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For many, the idea of walking into a store and finding new clothes that actually fit is nonexistent. The designs are either too bulky or the length of the sleeves and pants are too long frustrated. Many leave and do their shopping online instead. Except that experience isn't much better. Servitude co-founders Nick Clayton and Camilla Olsen are on a mission to help turn that situation around. The idea behind the company is a radical one to recreate a designer's brain by using code.
Nick and Camilla joined EITE visionaries to discuss what that means and how they are using AI and machine learning to find clothes for everybody.
Enjoy this episode. It visionaries is created by the team at Mission Dog and brought to you by the Salesforce Customer 360 platform, the number one cloud platform for digital transformation of every experience, build connected experience, empower every employee, and deliver continuous innovation with the customer at the center of everything you do. Learn more at Salesforce.com platform.
This podcast is created by the team at Mission Dog.
Welcome to another episode of it, visionaries, I mean, Faizan, host of IT visionaries, and today we have two special guests. First, Kamilla, how are you? I'm good.
It's a beautiful day here in Palo Alto.
It is a beautiful day here in sunny Oakland, California, as well. So I am excited to chat with you and Nick.
How are you doing? Well, it's beautiful here in Ann Arbor as well.
Oh, there you go. We're spread all over and our producers are in New York.
We got we got the, you know, half of North America covered here. But we're excited to get into everything that's going on, its attitude and your backgrounds.
So first, for our listeners who don't know, can you share a little bit about the company of Servitude is a retail technology company. And what we do is we once we take what was once very doable only by highly skilled practitioners in the fashion industry, and we allow anybody to perform these tasks within an executable framework. That target audience is the the fashion designer.
So we do design and recommendations based on body shape. So our goal is so that anybody can get close to help them look their best.
That's the consumer goal. But for the retailer and the fashion designer, we want them to build the best assortment that they possibly can in an easiest way they can do it.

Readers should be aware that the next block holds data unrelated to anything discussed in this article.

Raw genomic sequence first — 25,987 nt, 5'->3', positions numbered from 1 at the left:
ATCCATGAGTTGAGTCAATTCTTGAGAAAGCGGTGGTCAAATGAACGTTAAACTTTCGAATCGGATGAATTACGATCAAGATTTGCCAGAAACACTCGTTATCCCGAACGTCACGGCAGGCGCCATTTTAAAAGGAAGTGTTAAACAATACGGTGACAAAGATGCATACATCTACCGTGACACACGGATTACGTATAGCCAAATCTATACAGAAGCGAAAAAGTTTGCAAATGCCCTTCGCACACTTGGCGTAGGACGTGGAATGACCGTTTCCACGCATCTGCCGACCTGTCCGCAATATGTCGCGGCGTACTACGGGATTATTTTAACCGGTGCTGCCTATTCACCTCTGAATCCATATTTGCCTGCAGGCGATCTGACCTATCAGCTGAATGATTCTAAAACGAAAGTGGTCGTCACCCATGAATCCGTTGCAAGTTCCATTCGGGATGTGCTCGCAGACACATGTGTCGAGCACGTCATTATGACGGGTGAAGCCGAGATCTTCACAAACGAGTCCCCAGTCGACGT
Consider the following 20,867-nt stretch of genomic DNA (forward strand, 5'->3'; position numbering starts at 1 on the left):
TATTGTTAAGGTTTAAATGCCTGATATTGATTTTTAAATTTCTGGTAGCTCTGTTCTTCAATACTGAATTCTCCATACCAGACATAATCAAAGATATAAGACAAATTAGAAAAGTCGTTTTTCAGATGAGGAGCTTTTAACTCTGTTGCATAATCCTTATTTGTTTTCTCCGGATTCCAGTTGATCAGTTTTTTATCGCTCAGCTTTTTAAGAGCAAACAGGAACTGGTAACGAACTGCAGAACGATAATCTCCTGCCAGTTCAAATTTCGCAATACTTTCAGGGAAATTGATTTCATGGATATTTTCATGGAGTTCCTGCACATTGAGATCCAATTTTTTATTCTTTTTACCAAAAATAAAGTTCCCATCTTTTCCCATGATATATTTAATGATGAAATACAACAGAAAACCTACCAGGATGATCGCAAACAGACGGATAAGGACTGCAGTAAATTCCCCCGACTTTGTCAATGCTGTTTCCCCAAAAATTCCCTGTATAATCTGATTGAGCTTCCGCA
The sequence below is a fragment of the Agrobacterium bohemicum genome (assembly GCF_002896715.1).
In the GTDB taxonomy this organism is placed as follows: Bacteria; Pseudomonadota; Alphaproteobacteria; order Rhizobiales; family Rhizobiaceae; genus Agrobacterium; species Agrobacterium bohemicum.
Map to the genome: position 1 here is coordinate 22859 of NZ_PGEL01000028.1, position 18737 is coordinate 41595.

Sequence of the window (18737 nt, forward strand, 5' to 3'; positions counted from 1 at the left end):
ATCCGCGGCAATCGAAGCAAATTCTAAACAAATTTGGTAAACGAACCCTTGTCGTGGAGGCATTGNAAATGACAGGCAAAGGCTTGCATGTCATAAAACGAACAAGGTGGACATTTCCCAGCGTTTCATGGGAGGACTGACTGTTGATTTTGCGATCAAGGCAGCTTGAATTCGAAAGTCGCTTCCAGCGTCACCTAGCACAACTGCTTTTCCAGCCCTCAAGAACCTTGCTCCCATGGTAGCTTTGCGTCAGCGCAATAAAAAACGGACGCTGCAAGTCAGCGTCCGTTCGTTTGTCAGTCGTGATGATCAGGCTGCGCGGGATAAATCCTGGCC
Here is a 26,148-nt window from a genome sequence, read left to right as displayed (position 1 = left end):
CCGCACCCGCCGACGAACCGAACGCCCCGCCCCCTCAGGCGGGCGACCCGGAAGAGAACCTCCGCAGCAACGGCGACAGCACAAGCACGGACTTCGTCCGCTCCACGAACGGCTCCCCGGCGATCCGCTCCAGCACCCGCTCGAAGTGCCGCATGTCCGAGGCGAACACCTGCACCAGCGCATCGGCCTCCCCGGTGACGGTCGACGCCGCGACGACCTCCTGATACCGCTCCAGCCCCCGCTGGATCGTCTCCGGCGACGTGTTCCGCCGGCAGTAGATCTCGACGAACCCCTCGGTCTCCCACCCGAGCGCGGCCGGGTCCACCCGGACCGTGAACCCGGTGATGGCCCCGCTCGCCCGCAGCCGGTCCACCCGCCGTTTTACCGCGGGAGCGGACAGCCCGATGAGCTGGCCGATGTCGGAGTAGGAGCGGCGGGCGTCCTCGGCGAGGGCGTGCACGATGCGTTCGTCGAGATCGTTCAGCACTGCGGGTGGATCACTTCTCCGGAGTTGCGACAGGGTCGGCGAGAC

Nick, as CTO, what is the scope of your responsibilities? So it's the CTO and obviously primarily responsible for the product. So getting all of the data and the technology built, that lets us. Really facilitate these designers and let them. Design, but bring in that analytical side of looking at things like trend analysis and things like partnership.
And so we're taking a step back. How did you get started in technology?
Well, I started out in high school studying.
Always wanted to do something in math, but I took a started out an electron microscope and spent most of my time in the biomedical space.
But my last two companies that I did, there were predictive modeling companies in the pharmaceutical space. I took a break and went to the fashion design school. I had my own fashion label for five years when I learned about this problem of returns. Then one in six items goes to a store, ends up in a landfill. And that's astonishing in and of itself.
But the part that I learned as a fashion designer is that the reason that that happens is that the industry is focused on the hourglass body shape, not actual bodies. And there are only 20 percent of women have an hourglass body shapes. So I realized that I could solve that problem by bringing in predictive modeling techniques that I used back in the pharmaceutical industry. And so I didn't realize I was doing going to be doing I. But I wanted to solve that problem.
And Nick and I pulled together on this and that's what we ended up doing. So he tricked me into it.
OK. Give us a what's the what's the founding story here, Nick? How'd you how'd you, uh, how did you trick her into it?
So I've known her for a very long time. I actually grew up in Palo Alto and did musical theater with her son Mark growing up. But also growing up, I did a lot of coding and robotics and then I quit school and developed some computer vision and machine learning. Comilla reached out to me with sort of the basic idea of, hey, there's this problem in fashion. People are really only designing for the hourglass body shape. And I think there's ways that we can address that.
And as we started approaching the problem and looking at solutions, we drove further and further towards this sort of full, fully automated enabled solution, because that's just really what made the most sense for solving the problem.